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He frequently entertained the people with most magnificent and costly shows, not only in the amphitheatre, but the circus; where, besides the usual races with chariots drawn by two or four horses a-breast, he exhibited the representation of an engagement between both horse and foot, and a sea-fight in the amphitheatre. The people were also entertained with the chase of wild beasts and the combat of gladiators, even in the night-time, by torch-light. Nor did men only fight in these spectacles, but women also. He constantly attended at the games given by the quaestors, which had been disused for some time, but were revived by him; and upon those occasions, always gave the people the liberty"of demanding two pair of gladiators out of his own school, who appeared last in court uniforms. Whenever he attended the shows of gladiators, there stood at his feet a little boy dressed in scarlet, with a prodigiously small head, with whom he used to talk very much, and sometimes seriously. We are assured, that he was overheard asking him, "if he knew for what reason he had in the late appointment, made Metius Rufus governor of Egypt?" He presented the people with naval fights, performed by fleets almost as numerous as those usually employed in real engagements; making a vast lake near the Tiber,1 and building seats round it. And he witnessed them himself during a very heavy rain. He likewise celebrated the Secular games, 2 reckoning not from the year in which they had been exhibited by Claudius, but from the time of Augustus's celebration of them. In these, upon the day of the Circensian sports, in order to have a hundred races performed, he reduced each course from seven rounds to five., He likewise instituted, in honour of Jupiter Capitolinus, a solemn contest in music to be performed every five years; besides horse-racing and gymnastic exercises, with more prizes than are at present allowed. There was also a public performance in elocution, both Greek and Latin; and besides the musicians who sung to the harp, there were others who played concerted pieces or solos, without vocal accompaniment. Young girls also ran races in the Stadium, at which he presided in his sandals, dressed in a purple robe. made after the Grecian fashion, and wearing upon his head a golden crown bearing the effigies of Jupiter, Juno, and Minerva; with the flamen of Jupiter, and the college of priests sitting by his side in the same dress; excepting only that their crowns had also his own image on them. He celebrated also upon the Alban mount every year the festival of Minerva, for whom he had appointed a college of priests, out of which were chosen by lot persons to preside as governors over the college; who were obliged to entertain the people with extraordinary chases of wildbeasts, and stage-plays, besides contests for prizes in oratory and poetry. He thrice bestowed upon the people largess of three hundred sesterces each man; and, at a public show of gladiators, a very plentiful feast. At the festival of the Seven Hills, 3 he distributed large hampers of provisions to the senatorian and equestrian orders, and small baskets to the common people, and encouraged them to eat by setting them the example. The day after, he scattered among the people a variety of cakes and other delicacies to be scrambled for; and on the greater part of them falling amidst the seats of the crowd, he ordered five hundred tickets to be thrown into each range of benches belonging to the senatorian and equestrian orders.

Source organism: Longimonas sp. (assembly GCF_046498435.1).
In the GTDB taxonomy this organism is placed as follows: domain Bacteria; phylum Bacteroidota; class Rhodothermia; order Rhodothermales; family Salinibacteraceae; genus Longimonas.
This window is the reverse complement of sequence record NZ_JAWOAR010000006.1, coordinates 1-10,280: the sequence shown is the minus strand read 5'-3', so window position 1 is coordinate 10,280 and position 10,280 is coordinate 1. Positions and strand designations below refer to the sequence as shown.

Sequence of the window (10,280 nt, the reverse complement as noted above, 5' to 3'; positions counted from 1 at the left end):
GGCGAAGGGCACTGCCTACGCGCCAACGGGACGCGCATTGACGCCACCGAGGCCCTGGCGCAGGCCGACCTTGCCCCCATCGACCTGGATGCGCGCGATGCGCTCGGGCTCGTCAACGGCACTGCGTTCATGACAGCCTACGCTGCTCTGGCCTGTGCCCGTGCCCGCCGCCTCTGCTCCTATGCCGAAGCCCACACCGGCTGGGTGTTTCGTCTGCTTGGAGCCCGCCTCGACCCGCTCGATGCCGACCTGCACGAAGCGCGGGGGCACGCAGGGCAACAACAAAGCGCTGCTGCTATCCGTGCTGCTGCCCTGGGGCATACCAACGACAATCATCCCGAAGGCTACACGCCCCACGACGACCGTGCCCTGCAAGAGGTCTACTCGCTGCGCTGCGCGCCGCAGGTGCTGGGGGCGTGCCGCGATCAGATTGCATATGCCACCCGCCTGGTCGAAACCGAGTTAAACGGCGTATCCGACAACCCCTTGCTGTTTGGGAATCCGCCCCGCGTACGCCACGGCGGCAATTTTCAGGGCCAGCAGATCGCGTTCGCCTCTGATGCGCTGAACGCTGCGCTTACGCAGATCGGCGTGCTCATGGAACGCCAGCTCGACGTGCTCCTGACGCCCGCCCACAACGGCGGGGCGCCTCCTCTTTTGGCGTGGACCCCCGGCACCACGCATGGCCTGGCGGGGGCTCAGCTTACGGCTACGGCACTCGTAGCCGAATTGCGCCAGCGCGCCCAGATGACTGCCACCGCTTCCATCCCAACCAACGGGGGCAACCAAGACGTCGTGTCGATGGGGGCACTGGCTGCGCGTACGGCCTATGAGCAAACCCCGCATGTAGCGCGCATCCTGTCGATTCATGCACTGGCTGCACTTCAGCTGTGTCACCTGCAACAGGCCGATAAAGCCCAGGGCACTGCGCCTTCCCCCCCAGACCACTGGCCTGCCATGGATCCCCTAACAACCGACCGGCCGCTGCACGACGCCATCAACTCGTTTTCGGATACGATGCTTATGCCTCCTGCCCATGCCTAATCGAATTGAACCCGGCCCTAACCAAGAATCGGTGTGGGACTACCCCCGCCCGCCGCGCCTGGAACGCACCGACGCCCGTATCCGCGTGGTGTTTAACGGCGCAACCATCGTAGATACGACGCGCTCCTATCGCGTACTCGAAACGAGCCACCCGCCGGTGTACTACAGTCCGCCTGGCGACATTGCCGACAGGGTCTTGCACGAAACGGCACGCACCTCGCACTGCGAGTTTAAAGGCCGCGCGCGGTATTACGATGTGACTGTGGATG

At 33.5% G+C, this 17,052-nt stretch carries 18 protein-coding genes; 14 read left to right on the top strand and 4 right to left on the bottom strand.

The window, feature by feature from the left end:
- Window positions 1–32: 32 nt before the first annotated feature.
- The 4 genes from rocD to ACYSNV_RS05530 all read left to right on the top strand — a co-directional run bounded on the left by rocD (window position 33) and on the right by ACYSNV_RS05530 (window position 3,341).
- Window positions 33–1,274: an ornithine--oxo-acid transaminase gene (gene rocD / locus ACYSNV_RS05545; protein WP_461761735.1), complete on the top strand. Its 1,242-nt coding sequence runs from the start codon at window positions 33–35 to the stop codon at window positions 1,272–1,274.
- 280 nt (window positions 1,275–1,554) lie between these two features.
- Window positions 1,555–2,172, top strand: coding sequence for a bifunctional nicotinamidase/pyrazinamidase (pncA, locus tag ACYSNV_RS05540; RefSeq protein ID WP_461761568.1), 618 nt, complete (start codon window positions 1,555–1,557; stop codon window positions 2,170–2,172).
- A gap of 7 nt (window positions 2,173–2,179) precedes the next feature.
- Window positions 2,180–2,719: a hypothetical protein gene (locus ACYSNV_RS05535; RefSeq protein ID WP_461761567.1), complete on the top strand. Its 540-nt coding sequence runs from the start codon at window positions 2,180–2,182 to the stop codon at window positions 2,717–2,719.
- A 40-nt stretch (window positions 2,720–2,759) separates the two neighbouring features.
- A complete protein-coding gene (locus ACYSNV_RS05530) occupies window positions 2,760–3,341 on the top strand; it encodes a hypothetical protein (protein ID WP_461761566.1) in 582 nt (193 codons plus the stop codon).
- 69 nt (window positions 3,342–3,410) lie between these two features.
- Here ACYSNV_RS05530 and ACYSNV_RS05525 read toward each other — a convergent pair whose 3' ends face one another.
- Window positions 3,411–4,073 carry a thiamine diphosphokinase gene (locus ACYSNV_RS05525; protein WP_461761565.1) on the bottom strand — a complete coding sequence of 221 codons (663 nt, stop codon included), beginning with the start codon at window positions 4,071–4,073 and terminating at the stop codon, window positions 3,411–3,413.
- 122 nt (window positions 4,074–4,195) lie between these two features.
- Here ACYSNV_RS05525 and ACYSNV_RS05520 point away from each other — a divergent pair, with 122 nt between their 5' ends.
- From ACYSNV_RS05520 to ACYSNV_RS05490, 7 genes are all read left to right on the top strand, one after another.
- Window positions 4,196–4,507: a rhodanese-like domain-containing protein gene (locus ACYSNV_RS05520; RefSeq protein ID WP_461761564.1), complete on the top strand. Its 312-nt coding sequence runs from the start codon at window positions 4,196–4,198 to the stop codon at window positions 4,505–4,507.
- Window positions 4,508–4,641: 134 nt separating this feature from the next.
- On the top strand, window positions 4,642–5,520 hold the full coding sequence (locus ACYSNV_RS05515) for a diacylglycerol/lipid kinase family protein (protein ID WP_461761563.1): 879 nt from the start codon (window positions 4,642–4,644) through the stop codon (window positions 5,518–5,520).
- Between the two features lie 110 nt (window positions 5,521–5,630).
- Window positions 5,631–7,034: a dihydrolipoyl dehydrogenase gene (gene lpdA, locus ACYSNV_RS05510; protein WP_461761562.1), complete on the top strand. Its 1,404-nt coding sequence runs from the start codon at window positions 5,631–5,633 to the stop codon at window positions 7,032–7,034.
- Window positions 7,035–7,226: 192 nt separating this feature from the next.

1 Such excavations had been made by Julius and by Augustus [AUG. xliii.], and the seats for the spectators fitted up with timber in a rude way. That was on the other side of the Tiber. The Naumachia of Domitian occupied the site of the present Piazza d'Espagna, and was larger and more ornamented.
2 A. U. C. 841. See AUGUSTUS, c. xxxi.
3 This feast was held in December. Plutarch informs us that it was instituted in commemoration of the seventh hill being included in the city bounds.
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